do. If this Church, so strongly recommended to us in Scripture, be capable of deceiving us in an affair of so great consequence
as in that of idolatry, to what article of the Christian revelation can we yield our assent with safety? So, on the other
hand, if Luther and Wesley have grossly imposed on their followers, by teaching them to believe that Catholics are idolaters,
and that faith alone is necessary for salvation, as they are self-convicted in the latter point, how can their disciples
forget the old proverb, "A liar is not believed even when he speaks the truth;" and consequently, how can they take up their
faith on their bare word, though they may pretend to ground their doctrine on the word of God? They confessedly misapplied
that sacred word, with respect to faith alone, and they shut their eyes to the obvious meaning of the texts which forbid graven
things. Ought not, therefore, the unlearned and the unstable to dread lest they may have wrested the other Scriptures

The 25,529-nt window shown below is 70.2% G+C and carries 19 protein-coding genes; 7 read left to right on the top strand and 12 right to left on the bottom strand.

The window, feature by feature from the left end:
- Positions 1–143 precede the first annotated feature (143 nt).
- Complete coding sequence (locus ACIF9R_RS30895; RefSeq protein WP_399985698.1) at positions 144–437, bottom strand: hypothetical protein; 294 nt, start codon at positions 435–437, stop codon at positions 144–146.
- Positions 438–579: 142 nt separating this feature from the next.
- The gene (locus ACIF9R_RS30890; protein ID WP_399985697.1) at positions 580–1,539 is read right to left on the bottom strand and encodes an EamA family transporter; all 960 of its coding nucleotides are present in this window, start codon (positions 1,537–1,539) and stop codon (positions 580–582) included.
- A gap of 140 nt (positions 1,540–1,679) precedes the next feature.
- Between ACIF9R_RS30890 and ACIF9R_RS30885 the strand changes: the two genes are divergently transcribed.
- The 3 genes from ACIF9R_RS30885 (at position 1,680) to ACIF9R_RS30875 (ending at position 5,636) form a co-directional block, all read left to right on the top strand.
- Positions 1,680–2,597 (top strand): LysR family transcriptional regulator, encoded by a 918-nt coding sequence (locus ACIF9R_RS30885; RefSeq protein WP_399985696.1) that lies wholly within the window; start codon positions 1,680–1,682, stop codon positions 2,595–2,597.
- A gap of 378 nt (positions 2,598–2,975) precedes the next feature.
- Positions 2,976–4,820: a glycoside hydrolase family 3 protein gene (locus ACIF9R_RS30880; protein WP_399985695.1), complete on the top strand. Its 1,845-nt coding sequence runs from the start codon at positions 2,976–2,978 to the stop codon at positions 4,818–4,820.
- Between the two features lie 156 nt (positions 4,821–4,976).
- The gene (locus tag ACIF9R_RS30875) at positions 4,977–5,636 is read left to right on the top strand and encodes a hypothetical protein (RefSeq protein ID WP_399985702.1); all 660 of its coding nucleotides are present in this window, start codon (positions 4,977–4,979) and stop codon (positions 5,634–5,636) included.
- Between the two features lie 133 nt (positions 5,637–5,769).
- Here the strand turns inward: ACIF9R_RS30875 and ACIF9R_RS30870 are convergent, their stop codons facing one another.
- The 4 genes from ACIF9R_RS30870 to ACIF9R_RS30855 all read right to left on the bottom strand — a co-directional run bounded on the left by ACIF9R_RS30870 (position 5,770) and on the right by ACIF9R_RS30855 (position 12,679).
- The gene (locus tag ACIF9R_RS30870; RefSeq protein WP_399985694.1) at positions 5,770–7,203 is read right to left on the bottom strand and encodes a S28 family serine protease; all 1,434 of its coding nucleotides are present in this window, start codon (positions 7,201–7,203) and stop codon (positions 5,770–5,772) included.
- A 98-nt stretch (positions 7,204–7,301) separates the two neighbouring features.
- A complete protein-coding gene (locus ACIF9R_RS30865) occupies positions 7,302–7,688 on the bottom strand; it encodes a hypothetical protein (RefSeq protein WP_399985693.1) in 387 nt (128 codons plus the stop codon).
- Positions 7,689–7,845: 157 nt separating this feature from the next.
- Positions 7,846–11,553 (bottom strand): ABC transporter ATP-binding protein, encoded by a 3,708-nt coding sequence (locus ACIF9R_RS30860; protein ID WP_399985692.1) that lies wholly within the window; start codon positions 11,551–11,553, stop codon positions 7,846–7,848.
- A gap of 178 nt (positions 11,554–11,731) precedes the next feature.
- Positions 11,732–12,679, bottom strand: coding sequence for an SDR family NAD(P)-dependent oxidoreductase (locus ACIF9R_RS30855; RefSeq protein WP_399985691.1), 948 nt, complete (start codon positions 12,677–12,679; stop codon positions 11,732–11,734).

to their own perdition? (2 Peter iii. 16.) See Exodus xx. This subject is of such vast importance, the accusation of idolatry
is of so black a nature, that it deserves to be accurately and frequently refuted. It is not an accusation brought only by
a few obscure individuals, who have not the power to do any great harm by it; the most exalted dignitaries of the Protestant
church, such as Dr. Shute, of Durham, in two charges to his clergy, the most famous modern reformers, like Wesley, &c.,
have not scrupled to repeat the calumny; and the Legislature has, for many years, been actuated by what they perhaps have
thought a pious zeal, to exterminate the imitators of the Chanaanites! They may have listened too attentively to the intolerant
institutor of the love-feasts, (who seems, nevertheless, to threaten the overthrow of the established church) and who, in
the excess of his zeal, exclaims, "I insist upon it that no government, not Roman Catholic, ought to tolerate men of the Roman
Catholic persuasion." (Letter written 1780, a short time before the riots.) They must then be murdered, banished, or forced